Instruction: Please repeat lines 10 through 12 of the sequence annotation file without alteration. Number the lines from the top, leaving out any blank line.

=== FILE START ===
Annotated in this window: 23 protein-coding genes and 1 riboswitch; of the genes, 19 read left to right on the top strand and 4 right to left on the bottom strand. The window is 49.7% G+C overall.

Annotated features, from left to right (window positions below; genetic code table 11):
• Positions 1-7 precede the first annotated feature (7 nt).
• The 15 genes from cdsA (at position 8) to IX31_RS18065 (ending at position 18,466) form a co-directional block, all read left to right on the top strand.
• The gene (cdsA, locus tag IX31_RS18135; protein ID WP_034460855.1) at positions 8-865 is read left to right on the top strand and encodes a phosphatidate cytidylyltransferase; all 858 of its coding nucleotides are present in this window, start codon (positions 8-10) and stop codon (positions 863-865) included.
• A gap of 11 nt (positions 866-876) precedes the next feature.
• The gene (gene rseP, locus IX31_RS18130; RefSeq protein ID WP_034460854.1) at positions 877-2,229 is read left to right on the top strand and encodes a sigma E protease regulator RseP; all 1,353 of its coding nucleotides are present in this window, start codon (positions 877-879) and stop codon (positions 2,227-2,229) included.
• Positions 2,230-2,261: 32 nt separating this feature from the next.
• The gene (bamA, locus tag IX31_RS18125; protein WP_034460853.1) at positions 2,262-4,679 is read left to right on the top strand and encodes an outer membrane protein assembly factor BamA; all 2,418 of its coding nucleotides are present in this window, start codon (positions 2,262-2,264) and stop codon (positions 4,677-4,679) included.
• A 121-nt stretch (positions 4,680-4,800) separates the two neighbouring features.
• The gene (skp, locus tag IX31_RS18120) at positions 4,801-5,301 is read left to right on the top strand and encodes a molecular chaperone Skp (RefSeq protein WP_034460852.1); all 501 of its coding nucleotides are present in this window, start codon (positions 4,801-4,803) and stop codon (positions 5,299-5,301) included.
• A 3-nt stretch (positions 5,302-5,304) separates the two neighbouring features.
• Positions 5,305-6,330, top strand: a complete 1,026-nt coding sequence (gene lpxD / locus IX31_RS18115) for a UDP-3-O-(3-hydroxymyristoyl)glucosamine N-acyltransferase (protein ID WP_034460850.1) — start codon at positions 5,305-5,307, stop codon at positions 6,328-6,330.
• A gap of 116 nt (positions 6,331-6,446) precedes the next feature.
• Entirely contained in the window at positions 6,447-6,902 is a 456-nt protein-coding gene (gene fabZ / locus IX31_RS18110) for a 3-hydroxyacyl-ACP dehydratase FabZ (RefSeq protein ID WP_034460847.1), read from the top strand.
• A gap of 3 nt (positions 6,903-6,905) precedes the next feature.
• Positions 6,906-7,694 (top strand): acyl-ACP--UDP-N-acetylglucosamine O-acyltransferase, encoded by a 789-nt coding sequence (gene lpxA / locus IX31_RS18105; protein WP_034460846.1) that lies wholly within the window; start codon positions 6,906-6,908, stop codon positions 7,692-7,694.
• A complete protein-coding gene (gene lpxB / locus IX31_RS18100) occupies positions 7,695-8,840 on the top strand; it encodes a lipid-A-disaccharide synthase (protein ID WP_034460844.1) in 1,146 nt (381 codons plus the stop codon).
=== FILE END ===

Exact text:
• A 121-nt stretch (positions 4,680-4,800) separates the two neighbouring features.
• The gene (skp, locus tag IX31_RS18120) at positions 4,801-5,301 is read left to right on the top strand and encodes a molecular chaperone Skp (RefSeq protein WP_034460852.1); all 501 of its coding nucleotides are present in this window, start codon (positions 4,801-4,803) and stop codon (positions 5,299-5,301) included.
• A 3-nt stretch (positions 5,302-5,304) separates the two neighbouring features.